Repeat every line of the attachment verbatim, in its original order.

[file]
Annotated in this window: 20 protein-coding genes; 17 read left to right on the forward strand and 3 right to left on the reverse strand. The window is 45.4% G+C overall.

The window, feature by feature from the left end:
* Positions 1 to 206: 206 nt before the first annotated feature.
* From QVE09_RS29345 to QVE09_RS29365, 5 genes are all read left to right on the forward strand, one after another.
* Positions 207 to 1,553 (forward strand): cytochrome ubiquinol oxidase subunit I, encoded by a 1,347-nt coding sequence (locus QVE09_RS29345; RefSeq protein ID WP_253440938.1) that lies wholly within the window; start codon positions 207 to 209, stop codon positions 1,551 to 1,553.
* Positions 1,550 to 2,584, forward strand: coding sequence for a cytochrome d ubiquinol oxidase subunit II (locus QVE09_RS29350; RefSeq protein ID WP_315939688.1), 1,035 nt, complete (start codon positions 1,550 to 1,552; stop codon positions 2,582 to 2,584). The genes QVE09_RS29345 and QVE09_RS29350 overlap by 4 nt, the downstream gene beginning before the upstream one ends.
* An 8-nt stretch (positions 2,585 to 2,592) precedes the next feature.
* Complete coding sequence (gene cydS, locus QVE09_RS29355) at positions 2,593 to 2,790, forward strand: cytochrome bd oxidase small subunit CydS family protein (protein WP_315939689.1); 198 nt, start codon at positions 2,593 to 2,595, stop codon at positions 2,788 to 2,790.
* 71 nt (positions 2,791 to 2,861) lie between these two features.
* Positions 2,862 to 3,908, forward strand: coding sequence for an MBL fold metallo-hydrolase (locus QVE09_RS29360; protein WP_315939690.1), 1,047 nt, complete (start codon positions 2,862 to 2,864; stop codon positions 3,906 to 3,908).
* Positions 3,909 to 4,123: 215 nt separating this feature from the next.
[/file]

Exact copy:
Annotated in this window: 20 protein-coding genes; 17 read left to right on the forward strand and 3 right to left on the reverse strand. The window is 45.4% G+C overall.

The window, feature by feature from the left end:
* Positions 1 to 206: 206 nt before the first annotated feature.
* From QVE09_RS29345 to QVE09_RS29365, 5 genes are all read left to right on the forward strand, one after another.
* Positions 207 to 1,553 (forward strand): cytochrome ubiquinol oxidase subunit I, encoded by a 1,347-nt coding sequence (locus QVE09_RS29345; RefSeq protein ID WP_253440938.1) that lies wholly within the window; start codon positions 207 to 209, stop codon positions 1,551 to 1,553.
* Positions 1,550 to 2,584, forward strand: coding sequence for a cytochrome d ubiquinol oxidase subunit II (locus QVE09_RS29350; RefSeq protein ID WP_315939688.1), 1,035 nt, complete (start codon positions 1,550 to 1,552; stop codon positions 2,582 to 2,584). The genes QVE09_RS29345 and QVE09_RS29350 overlap by 4 nt, the downstream gene beginning before the upstream one ends.
* An 8-nt stretch (positions 2,585 to 2,592) precedes the next feature.
* Complete coding sequence (gene cydS, locus QVE09_RS29355) at positions 2,593 to 2,790, forward strand: cytochrome bd oxidase small subunit CydS family protein (protein WP_315939689.1); 198 nt, start codon at positions 2,593 to 2,595, stop codon at positions 2,788 to 2,790.
* 71 nt (positions 2,791 to 2,861) lie between these two features.
* Positions 2,862 to 3,908, forward strand: coding sequence for an MBL fold metallo-hydrolase (locus QVE09_RS29360; protein WP_315939690.1), 1,047 nt, complete (start codon positions 2,862 to 2,864; stop codon positions 3,906 to 3,908).
* Positions 3,909 to 4,123: 215 nt separating this feature from the next.